The other day, travelling alone on a train, I watched a gorgeous little child chatting in her buggy while clutching a doll... You might wonder, was she clutching the doll or was I? I made my opening sentence confusing by:

a) placing the word “while” carelessly, and

b) omitting a personal pronoun such as “she” or “I” to make the meaning clear.

Read it again! Would it have been better to write, “while clutching her doll”? Yes, of course - unless it would lead you to think that I took her doll and held it, which I very rarely do even on the longest train journeys.

When her parent was ready to lift her from the buggy, she flung her arms up to help. Children are so helpful and therefore her parent probably didn’t mind bending down to pick up the doll which had fallen to the floor in the process. I remember, at the same age, being carried by my parents and telling them that, to make their load lighter, I would carry my teddy so they didn’t need to…

The fact is that small children have ideas floating in their minds like loosely placed words in a sentence. One comes along and another one loses its place; one begins before the other has ended; one makes sense but not alongside another. The first joke I told, at the age of three, was “What did the spider say? Eight legs!”

One reason for this spontaneity is that very young children are not comfortable with contingency, the possibility that something may happen without it being certain to happen: for example, the adult may be happy to wait for me to put the doll down safely before I offer my arms to be lifted out of this buggy – but, what the hell! Let’s just go for the lift-up before they change their mind!

As an adult with Asperger’s Syndrome, contingency is still my least favourite thing. Please tell me what is going to happen or, to avoid the very painful uncertainty of “Let’s see…”, I will just do something to force a known outcome and remove the horrible feeling of unpredictability, whether or not the ‘known outcome’ is in my interest. You might like to consider such forceful, pre-emptive behaviour (some call it ‘knee-jerking’, others call it ‘controlling’) in the context of a classroom, where both children and adults do these things.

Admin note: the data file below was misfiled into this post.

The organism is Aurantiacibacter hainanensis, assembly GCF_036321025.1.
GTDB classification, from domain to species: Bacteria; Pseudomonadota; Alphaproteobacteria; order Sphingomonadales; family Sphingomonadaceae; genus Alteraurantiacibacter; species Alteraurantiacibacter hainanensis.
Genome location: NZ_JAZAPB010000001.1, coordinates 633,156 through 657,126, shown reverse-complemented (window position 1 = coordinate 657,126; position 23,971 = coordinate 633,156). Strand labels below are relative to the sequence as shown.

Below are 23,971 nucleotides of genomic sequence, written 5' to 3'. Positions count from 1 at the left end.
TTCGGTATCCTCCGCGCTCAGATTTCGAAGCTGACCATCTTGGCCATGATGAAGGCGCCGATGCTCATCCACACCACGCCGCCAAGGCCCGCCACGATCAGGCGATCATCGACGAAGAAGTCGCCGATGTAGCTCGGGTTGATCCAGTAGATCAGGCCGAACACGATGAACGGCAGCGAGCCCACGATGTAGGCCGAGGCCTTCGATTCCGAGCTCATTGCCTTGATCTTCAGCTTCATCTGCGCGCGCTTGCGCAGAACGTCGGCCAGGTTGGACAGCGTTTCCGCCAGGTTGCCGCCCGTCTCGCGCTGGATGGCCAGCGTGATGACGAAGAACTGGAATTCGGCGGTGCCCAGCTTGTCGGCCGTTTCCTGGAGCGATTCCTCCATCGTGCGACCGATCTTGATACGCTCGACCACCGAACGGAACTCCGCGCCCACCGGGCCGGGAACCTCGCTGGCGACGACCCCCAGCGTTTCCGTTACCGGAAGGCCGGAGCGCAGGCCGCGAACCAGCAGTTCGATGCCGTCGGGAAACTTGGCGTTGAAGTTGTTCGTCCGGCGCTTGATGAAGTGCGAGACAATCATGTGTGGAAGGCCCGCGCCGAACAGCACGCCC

Another reason why the little girl may have flung up her arms with such disregard for the doll is the problem of telicity, which needs some explaining. The word comes from the Greek τέλος, which we would pronounce as “telos”. It means "end", “purpose” or "goal". In linguistics, telicity is the way a verb or verb-phrase (which, children are often told, means a “doing” word) presents an action or event as being complete in some sense. Young children find it difficult to judge how long a condition (such as running water or outstretched arms) will continue. It also takes them quite a long time to learn how to express completeness when they are telling something that happened because it requires the verb to be changed. For example, “I drinked it.” is wrong, whereas “I drank it.” is correct; likewise, “I saw” rather than “I seed”. Because there is this extra knowledge involved, it’s difficult to tell from children’s speech whether they are confused about an event (eg. are they unsure if it’s finished, or not even started?) or they’re simply having difficulty selecting the correct tense. The way our words change according to their context (such as changing “drink” to “drank”) is morphology and it’s one of the most complex verbal skills children learn. Unfortunately, adults – even professionals – often form assumptions about children’s learning ability from their difficulty with morphology; and sometimes peers do the same. It can lead to teasing and stereotyping.